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Thread: "Sticky" scope adjustments

  1. #1
    Join Date
    Sep 2008
    Location
    Wisconsin
    Posts
    287

    "Sticky" scope adjustments

    I happened to read an old copy of American Hunter and read a scope review. The review showed a problem that's also true of my own scope.

    Has to do with "sticky" scope adjustments. I call them that-- don't know it its the best description or not. Here's how it works -- You remove the cap on your scope turret and turn the adjustment dial. Suppose you are trying to move the center of impact three inches to the right. That's twelve clicks at 1/4 inch per click. You do that -- Next you start to shoot and your group shows an extreme horizontal spread. It takes several shots -- walking the holes to the right -- until you obtain your desired change. Seems like it requires the recoil of shooting to "seat" the adjustment. It may take several shots to entirely make the shift.

    The American Hunter reviewer liked everything else about the scope being reviewed. But he was irritated by these "sticky" adjustments. He discovered that if he rapped the adjustment turret real smartly, like with a hunk of firewood, he could get the changes to "take" a lot more readily.

    This scope being reviewed was NOT the scope I have. Is this fairly common? So this shows that at least two brands of scope have this problem. Has anyone else discovered this problem?

    Before I shoot for record, I usually shoot 3 to 5 fouling shots. Now, aware of this scope situation, I make my adjustment with a cold gun, right out of the car. The fouling shots usually settle the scope down, leaving me a stable scope for my record shots.

    Unfortunately, if I see the need for more tweaking of the adjustments, I have to put it off until my next trip to the range. Otherwise I will ruin my record groups.

    My scope is a Bushnell Trophy 6-18X variable. Except for this "quirk" I like it fine. I seem to be getting exc. accuracy out of the scope/rifle combo.

    Any comments are welcome--

  2. #2
    Join Date
    Feb 2003
    Location
    Fresno
    Posts
    5,586
    When discussing this topic with the late Dick Thomas of Premier Reticles, he told me that when making an adjustment that involved an unscrewing motion of the turret (usually up or right) that one should go past the desired setting and then come back to the desired setting. This is because when you unscrew a turret, you are depending on the leaf spring to make the erector tube follow the retreating turret contact surface. By going past ( when unscrewing) and then to your desired setting you may avoid this problem. I have also found that "exercising" turrets can be beneficial, that is running them to their extremes and then back to the desired setting. Doing this every so often may help the reliability or their action. As for tapping, a plastic screwdriver handle, carefully applied, has worked for some. I try to avoid banging on scopes, although I have seen some (none of mine) that it could only improve.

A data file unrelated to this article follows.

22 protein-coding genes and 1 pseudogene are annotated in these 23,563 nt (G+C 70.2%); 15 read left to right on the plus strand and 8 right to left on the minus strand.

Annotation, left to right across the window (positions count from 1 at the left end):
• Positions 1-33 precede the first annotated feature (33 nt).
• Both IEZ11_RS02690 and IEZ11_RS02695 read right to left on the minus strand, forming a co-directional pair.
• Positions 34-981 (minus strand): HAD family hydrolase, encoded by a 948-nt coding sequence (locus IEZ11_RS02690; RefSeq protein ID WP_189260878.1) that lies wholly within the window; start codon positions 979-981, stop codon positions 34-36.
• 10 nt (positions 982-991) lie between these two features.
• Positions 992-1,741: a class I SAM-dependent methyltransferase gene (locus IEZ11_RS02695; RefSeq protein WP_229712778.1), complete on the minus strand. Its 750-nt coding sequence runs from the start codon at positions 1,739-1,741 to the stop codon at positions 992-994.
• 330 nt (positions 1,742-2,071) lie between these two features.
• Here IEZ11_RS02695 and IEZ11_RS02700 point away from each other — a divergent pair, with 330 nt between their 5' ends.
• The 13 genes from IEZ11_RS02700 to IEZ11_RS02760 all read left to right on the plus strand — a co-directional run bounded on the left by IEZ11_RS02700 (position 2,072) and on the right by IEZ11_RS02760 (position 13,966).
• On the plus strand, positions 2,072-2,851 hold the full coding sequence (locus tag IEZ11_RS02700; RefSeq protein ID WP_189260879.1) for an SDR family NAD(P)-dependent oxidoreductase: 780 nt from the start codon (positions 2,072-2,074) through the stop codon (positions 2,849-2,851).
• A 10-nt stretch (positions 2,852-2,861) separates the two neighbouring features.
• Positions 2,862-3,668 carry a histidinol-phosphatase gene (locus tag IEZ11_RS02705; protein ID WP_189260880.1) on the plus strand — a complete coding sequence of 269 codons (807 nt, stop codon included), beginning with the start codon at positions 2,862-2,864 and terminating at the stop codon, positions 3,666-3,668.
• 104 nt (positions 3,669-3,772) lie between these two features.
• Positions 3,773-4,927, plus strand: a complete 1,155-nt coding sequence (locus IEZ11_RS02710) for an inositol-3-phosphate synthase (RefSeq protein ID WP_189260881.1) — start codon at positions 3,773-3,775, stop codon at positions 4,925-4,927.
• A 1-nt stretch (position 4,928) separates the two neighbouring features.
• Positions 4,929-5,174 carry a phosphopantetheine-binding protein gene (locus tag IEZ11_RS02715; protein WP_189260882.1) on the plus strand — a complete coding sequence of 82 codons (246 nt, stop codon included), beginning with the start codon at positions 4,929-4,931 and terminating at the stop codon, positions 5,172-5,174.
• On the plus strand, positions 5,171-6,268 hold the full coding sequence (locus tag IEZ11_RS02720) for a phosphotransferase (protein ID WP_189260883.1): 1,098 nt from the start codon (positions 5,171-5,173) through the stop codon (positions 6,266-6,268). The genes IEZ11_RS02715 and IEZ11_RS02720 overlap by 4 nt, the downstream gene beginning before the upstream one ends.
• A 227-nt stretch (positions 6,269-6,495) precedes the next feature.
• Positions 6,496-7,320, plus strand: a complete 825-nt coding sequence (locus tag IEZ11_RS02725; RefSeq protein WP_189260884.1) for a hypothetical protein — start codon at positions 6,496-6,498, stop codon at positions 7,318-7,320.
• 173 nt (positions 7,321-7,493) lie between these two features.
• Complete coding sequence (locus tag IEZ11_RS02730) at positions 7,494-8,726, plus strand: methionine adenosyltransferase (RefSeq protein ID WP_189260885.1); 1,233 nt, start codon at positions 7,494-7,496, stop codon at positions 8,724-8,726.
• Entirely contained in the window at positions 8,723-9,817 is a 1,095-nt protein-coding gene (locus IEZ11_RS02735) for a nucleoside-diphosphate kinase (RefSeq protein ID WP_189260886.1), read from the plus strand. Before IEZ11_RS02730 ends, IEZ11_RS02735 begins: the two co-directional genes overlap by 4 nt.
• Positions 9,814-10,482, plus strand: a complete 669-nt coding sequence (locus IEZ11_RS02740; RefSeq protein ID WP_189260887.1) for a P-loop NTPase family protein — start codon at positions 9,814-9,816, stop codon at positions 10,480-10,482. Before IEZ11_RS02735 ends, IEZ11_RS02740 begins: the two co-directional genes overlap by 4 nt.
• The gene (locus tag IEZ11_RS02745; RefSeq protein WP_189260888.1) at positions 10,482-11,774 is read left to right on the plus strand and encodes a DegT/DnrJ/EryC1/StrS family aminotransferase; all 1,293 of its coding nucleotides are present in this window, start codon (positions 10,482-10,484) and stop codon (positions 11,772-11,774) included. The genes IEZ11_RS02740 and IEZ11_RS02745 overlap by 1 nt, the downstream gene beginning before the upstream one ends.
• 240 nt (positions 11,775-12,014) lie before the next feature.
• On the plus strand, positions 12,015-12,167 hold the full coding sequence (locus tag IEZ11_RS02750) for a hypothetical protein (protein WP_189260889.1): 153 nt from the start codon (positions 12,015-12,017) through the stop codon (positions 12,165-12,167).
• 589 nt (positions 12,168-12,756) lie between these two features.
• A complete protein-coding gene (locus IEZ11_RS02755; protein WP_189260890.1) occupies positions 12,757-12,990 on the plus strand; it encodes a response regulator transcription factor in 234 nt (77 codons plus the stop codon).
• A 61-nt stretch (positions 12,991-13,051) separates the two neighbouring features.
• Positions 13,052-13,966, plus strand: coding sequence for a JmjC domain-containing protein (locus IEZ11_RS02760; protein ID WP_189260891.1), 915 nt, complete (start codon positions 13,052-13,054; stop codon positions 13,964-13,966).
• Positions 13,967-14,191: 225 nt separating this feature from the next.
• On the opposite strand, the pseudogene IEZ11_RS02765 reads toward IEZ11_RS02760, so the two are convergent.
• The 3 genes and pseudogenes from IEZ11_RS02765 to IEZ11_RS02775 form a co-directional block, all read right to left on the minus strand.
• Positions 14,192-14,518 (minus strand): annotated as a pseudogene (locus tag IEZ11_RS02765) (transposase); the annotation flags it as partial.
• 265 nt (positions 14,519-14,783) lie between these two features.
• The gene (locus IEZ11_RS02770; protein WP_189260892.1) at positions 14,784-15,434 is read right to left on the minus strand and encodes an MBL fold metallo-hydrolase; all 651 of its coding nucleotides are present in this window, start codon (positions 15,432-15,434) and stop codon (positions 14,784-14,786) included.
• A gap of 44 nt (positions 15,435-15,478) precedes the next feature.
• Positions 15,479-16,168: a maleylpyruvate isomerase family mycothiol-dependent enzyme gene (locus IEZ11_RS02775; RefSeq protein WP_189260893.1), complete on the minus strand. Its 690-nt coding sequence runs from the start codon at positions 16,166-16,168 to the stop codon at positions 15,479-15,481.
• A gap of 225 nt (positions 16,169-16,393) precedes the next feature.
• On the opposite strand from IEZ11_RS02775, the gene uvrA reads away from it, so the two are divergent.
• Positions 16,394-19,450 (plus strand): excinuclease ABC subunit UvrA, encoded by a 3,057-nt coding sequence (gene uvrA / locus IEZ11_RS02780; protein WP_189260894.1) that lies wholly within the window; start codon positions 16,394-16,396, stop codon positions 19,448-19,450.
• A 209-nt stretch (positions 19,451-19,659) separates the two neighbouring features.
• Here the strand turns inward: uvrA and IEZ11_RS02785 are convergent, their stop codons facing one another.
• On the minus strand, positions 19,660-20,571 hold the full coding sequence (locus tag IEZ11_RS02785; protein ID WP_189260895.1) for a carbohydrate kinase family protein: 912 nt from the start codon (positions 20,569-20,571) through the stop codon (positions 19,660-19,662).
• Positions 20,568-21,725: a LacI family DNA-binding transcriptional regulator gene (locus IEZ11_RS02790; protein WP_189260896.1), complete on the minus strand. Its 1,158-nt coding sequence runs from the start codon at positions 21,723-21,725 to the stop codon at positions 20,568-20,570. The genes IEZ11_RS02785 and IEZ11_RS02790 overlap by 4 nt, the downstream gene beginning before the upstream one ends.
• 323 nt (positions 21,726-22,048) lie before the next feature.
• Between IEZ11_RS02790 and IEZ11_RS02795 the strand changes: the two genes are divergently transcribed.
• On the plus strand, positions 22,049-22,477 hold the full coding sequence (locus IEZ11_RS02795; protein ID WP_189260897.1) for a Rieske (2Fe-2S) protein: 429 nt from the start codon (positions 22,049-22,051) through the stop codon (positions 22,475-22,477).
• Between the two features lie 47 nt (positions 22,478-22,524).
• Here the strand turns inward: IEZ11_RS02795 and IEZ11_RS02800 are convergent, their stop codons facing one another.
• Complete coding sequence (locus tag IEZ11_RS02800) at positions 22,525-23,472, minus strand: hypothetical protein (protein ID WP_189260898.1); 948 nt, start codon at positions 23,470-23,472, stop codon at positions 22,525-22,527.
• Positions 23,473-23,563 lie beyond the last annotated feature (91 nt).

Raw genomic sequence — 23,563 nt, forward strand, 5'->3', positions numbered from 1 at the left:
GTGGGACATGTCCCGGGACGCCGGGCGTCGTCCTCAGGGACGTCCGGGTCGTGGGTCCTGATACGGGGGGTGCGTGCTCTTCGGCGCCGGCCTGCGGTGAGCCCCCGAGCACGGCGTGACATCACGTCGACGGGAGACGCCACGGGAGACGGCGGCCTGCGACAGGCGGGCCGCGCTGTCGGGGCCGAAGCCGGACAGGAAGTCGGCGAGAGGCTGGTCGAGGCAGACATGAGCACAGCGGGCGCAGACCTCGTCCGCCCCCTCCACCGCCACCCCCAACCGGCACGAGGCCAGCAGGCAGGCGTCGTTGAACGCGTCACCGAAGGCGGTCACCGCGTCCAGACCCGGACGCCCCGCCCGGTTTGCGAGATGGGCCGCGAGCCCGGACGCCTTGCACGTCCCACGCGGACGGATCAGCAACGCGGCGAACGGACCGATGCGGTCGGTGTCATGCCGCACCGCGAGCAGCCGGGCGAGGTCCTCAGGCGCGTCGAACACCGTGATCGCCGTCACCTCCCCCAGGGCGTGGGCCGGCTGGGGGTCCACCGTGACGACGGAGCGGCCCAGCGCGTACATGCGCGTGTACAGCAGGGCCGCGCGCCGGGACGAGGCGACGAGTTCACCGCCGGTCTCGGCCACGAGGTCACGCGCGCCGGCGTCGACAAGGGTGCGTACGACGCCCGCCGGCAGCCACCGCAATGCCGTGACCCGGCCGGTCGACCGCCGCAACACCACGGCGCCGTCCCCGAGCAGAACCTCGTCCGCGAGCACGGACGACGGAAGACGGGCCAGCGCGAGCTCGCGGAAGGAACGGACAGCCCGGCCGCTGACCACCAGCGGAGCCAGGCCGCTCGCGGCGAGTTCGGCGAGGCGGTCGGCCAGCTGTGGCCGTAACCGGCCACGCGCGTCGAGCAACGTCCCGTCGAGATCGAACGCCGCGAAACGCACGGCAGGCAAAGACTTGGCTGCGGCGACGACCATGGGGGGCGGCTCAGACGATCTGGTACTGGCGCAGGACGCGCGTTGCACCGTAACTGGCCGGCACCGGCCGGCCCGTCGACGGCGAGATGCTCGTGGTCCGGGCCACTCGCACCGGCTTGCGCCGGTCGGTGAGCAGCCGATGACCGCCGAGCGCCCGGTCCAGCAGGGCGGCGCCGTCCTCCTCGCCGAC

3. #3
    Join Date
    Jul 2008
    Location
    MD eastern shore
    Posts
    929
    Interesting. I always adjust by going past then coming back to where I want. If I want to move 2 clicks, I go 4 and back 2. Now I know why it works! Thanks and happy Thanksgiving. bob finger

  4. #4
    Join Date
    Feb 2003
    Location
    Fresno
    Posts
    5,586
    You too Bob..
    Just remember to go past only when the adjustment is in a counter clockwise directrion. When adjusting in a clockwise direction, just do the adjustment without going past.
    Boyd

  5. #5
    Join Date
    Feb 2003
    Location
    Houston, Texas
    Posts
    8,075

    Just To Add

    I have had several brands of svopes apart, they all, more or less, work the same way. You have an erector tube that is held secure on one end by some sort of gimble ball joint, and the other end is held against the turret abutments by a spring.

    Since the turrets, and the gimble ball joint, all have to have a certain amount of clearance in order to move, they will have a certain amount of slack and backlash. This is a simple fact of a piece of mechanicle equipment.

    The light tapping can aid in assuring that everything finally seats, (keep in mind, the only thing causing this to happen is spring pressure), abd taking the slack out as suggested is certainly a good idea. But even the best scopes can often take a shot or two to finally settle in........jackie

  6. #6
    Join Date
    Jan 2007
    Location
    Savannah area
    Posts
    41

    scope slop?

    Yes, I have had those experiences with scopes that range in price from $250-$825. And in case anyone is wondering, I don't tighten my scope rings "farmer tight". Stan-share your sport-Happy Thanksgiving!

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